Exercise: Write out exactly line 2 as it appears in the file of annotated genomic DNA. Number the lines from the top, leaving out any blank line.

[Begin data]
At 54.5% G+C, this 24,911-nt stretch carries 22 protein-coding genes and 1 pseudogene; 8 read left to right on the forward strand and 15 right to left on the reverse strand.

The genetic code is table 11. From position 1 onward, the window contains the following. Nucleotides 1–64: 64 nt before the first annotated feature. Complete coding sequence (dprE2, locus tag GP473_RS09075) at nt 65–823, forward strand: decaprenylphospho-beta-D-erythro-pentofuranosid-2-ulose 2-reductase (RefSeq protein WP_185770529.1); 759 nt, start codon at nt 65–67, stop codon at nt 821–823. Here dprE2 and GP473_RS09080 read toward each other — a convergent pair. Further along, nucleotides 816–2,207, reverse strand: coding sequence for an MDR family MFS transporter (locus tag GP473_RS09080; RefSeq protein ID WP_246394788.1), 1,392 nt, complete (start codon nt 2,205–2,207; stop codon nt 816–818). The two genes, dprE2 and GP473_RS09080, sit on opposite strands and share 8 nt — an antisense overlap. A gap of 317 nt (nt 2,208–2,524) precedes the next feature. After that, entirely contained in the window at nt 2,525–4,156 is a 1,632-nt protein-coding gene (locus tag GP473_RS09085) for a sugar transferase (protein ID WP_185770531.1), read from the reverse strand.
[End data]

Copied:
The genetic code is table 11. From position 1 onward, the window contains the following. Nucleotides 1–64: 64 nt before the first annotated feature. Complete coding sequence (dprE2, locus tag GP473_RS09075) at nt 65–823, forward strand: decaprenylphospho-beta-D-erythro-pentofuranosid-2-ulose 2-reductase (RefSeq protein WP_185770529.1); 759 nt, start codon at nt 65–67, stop codon at nt 821–823. Here dprE2 and GP473_RS09080 read toward each other — a convergent pair. Further along, nucleotides 816–2,207, reverse strand: coding sequence for an MDR family MFS transporter (locus tag GP473_RS09080; RefSeq protein ID WP_246394788.1), 1,392 nt, complete (start codon nt 2,205–2,207; stop codon nt 816–818). The two genes, dprE2 and GP473_RS09080, sit on opposite strands and share 8 nt — an antisense overlap. A gap of 317 nt (nt 2,208–2,524) precedes the next feature. After that, entirely contained in the window at nt 2,525–4,156 is a 1,632-nt protein-coding gene (locus tag GP473_RS09085) for a sugar transferase (protein ID WP_185770531.1), read from the reverse strand.